Image by Anna Moneymaker/Bloomberg via Getty Images
January 22 is the 47th anniversary of the landmark Roe v. Wade Supreme Court decision legalizing abortion nationwide. Women had been dying in back-alley for decades, and Roe was thought to put an end to the fight over access to a life-saving procedure.
Far from it. The opposition forces saw the decision as a clarion call to overturn the ruling and ban abortion forever. Attacks have never stopped, and by all objective counts, abortion foes are now winning the battle.
It’s ironic that some of the worst setbacks are coming out of Texas, the state where Roe originated. In 2013 the Lone Star legislature passed laws requiring clinics to meet surgery-center standards, even if they only provide nonsurgical abortions using medication. At the same time doctors were required to obtain admitting privileges at nearby hospitals. After several years of litigation courts struck down the restrictions, but by then nearly half the state’s clinics had already closed, denying women not only abortion services but mammograms and birth control information as well.
Unfortunately Texas is not alone. Over twenty other states have enacted 70-plus different restrictions in the last few years. More restrictions have been put in place since 2011 than were adopted during the entire previous decade. And abortion isn’t the only thing in their sights. Birth control, which surely reduces the number of abortions, is also under attack with ongoing lawsuits against insurance coverage for it in Obamacare.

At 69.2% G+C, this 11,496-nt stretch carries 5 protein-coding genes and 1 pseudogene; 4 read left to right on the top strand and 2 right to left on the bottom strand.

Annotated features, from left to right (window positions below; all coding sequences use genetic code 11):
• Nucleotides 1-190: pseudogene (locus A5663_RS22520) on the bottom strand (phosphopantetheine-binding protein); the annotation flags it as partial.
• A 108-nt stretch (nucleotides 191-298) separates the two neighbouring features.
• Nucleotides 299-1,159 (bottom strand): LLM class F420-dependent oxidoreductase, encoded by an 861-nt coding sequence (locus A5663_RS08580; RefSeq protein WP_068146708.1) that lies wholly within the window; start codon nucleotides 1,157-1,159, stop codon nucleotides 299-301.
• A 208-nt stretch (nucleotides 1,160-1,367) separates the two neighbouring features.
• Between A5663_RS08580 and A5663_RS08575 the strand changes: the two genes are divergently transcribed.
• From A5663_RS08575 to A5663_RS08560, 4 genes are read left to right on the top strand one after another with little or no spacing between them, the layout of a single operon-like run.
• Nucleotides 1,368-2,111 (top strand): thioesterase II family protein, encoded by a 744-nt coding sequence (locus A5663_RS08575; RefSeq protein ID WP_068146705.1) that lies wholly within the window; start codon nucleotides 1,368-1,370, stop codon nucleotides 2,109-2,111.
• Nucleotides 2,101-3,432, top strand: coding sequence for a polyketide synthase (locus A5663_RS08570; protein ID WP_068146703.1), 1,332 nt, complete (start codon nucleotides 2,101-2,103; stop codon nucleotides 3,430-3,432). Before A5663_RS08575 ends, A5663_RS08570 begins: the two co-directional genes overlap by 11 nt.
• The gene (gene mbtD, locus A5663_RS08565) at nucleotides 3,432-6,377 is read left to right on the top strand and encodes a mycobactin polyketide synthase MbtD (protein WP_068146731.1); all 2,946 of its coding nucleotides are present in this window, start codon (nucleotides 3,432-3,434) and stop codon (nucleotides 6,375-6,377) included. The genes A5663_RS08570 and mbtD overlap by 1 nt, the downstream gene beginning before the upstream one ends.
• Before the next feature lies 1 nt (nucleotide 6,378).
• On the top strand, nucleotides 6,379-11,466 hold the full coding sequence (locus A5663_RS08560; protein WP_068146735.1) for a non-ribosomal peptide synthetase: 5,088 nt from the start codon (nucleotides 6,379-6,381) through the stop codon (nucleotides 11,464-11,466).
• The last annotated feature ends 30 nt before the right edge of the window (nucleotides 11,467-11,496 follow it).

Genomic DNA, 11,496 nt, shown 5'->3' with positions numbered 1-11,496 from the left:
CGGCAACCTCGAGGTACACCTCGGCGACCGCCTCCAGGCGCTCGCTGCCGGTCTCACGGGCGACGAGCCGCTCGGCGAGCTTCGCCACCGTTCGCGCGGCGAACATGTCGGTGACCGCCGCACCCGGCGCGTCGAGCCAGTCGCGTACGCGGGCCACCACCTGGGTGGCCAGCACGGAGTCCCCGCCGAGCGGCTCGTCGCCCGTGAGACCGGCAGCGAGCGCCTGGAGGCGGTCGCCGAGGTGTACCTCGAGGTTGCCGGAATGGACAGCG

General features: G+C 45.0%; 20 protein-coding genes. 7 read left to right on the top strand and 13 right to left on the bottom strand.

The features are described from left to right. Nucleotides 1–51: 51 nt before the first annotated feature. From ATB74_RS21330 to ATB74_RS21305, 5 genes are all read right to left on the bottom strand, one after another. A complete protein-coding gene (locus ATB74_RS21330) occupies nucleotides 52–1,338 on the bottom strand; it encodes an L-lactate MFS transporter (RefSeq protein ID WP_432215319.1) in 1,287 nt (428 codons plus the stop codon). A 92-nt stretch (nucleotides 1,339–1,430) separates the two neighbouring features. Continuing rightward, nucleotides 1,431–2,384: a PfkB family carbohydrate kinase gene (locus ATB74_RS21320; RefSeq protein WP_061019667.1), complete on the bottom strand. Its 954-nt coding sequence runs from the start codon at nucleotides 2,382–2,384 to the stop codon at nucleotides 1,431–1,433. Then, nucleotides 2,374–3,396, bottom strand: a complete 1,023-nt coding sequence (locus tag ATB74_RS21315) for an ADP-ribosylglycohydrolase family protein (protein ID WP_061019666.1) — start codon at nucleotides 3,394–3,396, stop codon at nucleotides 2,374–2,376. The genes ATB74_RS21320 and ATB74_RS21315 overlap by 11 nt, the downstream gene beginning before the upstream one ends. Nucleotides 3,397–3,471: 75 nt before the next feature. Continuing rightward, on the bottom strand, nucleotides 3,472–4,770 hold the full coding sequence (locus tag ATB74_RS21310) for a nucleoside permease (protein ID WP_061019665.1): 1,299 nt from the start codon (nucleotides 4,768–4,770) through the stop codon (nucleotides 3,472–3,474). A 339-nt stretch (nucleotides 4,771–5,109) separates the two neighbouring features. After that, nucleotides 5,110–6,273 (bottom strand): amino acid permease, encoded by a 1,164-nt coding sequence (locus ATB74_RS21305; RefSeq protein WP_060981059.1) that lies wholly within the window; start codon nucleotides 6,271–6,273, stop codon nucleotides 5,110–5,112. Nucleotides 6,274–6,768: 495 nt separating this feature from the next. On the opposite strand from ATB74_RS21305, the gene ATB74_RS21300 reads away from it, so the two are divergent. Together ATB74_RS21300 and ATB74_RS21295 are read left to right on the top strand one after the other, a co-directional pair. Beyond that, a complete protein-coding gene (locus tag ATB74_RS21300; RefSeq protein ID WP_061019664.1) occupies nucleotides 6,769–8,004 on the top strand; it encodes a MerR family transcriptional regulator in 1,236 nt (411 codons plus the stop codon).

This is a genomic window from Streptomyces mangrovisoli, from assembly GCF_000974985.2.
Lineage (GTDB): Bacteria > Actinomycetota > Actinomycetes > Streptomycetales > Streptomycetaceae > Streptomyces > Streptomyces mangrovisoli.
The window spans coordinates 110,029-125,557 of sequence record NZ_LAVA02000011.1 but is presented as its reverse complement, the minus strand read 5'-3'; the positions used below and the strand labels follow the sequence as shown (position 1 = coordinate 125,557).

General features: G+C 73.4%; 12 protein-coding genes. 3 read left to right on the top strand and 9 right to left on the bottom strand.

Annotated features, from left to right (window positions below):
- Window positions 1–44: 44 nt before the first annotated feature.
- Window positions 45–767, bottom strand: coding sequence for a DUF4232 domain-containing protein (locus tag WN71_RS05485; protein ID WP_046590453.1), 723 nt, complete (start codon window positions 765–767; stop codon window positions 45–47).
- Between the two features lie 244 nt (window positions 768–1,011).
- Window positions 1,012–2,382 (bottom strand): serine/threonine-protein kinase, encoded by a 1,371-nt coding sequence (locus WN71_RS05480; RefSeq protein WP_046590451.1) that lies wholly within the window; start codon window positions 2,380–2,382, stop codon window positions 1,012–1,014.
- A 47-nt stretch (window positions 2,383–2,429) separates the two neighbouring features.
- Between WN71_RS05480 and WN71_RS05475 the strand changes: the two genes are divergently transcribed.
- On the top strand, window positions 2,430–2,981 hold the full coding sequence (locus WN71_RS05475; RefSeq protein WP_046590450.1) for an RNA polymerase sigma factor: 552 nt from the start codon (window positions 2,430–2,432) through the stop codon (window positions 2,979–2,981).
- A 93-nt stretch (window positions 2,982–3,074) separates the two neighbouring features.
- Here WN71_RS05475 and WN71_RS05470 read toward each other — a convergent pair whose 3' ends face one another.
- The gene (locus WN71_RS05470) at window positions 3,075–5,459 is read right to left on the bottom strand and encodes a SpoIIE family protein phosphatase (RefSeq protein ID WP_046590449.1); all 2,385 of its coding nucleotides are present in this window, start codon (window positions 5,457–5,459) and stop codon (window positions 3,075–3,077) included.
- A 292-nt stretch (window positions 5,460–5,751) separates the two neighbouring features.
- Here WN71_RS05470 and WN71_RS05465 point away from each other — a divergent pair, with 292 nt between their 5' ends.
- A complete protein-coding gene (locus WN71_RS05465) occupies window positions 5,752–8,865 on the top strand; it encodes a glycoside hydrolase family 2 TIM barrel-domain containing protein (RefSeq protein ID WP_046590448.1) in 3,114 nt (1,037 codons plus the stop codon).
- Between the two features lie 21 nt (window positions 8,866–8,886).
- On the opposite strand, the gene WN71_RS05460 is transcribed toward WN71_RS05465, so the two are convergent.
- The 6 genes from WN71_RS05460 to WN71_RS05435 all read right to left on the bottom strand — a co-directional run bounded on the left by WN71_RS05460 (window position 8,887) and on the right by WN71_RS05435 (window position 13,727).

On the anniversary of Roe v. Wade there is always a so-called March for Life on the national mall, and both sides gather on the steps of the Supreme Court. Women’s groups will be out in force to show their support for the ruling and call attention to the erosion of reproductive rights since 1973. And a new contingent will join the usual rabid opponents and Catholic school groups this year. More than 200 members of Congress — almost all of them Republicans — urged the Supreme Court on January 2 to reconsider Roe in an amicus brief supporting a restrictive Louisiana abortion law (in some ways identical to the Texas law above) that is expected to be reviewed by the Supreme Court on March 4.
Funny, the Grand Old Party claims to have an initiative to teach candidates how to talk to women. They’re talking all right. There’s never been a better example of actions speaking louder than words.
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